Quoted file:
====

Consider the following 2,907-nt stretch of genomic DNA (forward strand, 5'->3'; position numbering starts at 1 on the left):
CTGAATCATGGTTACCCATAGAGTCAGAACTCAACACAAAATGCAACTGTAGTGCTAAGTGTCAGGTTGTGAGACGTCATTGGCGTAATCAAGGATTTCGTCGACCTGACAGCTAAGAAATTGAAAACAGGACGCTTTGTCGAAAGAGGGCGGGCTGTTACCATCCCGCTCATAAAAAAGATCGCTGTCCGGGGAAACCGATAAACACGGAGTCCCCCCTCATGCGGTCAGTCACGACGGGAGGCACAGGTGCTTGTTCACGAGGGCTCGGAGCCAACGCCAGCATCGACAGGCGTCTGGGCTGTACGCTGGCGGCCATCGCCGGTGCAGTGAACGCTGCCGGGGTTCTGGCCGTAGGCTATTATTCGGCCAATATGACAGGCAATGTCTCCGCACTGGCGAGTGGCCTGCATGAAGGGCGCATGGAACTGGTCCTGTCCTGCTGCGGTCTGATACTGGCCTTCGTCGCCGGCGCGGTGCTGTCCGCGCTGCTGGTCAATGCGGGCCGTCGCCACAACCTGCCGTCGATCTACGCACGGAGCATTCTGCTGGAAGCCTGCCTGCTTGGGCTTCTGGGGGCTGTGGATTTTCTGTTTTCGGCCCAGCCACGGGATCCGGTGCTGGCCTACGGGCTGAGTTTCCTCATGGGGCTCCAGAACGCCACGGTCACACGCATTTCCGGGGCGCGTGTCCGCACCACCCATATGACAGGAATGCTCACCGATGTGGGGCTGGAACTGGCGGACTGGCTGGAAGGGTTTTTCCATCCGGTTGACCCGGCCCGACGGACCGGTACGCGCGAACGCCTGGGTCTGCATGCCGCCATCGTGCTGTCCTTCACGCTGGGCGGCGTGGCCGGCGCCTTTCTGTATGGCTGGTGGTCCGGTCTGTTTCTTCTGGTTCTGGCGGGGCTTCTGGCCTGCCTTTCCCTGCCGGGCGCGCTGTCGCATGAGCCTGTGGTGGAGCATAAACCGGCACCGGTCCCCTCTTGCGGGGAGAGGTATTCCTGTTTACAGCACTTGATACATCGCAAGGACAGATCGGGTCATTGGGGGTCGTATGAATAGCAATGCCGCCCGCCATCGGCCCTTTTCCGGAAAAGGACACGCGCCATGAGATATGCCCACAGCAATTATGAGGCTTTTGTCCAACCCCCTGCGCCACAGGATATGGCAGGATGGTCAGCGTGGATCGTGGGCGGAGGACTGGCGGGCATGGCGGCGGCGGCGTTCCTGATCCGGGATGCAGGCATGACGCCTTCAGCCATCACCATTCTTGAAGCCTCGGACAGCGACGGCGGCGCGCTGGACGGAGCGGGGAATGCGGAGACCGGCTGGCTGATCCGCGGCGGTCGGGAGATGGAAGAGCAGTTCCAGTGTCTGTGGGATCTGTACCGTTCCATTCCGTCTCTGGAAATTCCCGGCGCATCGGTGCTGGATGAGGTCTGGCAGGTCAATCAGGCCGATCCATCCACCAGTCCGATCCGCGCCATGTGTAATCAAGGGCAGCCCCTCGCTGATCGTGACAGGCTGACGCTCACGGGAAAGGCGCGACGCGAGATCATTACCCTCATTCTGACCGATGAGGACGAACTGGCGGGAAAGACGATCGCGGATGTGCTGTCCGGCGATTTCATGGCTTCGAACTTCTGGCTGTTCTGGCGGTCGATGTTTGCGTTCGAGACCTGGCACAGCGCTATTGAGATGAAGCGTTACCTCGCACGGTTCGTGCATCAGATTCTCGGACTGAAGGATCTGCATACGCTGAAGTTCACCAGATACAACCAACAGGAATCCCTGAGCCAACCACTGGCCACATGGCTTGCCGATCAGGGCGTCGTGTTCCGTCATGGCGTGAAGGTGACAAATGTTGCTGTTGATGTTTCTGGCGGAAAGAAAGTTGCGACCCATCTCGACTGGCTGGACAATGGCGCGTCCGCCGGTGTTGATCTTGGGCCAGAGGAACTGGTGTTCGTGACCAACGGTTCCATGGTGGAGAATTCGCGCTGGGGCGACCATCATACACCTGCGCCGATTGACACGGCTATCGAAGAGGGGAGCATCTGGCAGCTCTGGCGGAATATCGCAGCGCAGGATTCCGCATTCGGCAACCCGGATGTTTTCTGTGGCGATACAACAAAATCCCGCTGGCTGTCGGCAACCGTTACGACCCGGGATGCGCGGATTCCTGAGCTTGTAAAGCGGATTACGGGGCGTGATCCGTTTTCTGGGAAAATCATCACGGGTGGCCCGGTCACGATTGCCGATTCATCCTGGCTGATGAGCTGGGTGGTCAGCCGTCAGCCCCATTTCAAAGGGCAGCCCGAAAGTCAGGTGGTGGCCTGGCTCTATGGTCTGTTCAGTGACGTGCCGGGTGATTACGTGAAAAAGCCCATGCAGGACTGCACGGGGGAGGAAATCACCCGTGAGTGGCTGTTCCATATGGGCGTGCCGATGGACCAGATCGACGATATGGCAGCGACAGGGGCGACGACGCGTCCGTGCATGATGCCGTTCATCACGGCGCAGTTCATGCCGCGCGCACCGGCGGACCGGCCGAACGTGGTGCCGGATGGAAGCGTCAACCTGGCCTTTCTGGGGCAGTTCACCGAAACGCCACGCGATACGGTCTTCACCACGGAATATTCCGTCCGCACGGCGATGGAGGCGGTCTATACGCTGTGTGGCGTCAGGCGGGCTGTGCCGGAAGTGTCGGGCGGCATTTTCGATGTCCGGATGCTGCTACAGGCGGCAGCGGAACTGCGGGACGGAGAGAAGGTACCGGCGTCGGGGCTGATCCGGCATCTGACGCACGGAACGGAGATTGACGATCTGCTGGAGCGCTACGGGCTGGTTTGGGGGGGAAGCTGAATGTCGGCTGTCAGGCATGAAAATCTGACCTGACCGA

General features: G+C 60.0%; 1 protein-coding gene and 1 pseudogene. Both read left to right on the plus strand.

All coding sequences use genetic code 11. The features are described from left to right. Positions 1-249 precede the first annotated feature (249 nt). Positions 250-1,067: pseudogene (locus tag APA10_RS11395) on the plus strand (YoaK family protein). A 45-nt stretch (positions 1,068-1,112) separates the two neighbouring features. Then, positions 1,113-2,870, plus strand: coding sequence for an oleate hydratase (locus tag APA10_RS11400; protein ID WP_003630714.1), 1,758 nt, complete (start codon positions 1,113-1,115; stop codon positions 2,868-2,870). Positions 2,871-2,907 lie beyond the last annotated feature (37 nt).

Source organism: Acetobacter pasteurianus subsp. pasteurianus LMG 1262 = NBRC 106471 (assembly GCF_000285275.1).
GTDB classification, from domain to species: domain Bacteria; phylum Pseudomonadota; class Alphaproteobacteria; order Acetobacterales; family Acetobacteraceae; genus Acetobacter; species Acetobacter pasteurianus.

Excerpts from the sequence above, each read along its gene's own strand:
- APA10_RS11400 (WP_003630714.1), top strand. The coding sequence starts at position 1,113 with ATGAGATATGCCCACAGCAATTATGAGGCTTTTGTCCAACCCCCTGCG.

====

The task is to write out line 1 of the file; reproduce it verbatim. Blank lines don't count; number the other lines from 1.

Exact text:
Consider the following 2,907-nt stretch of genomic DNA (forward strand, 5'->3'; position numbering starts at 1 on the left):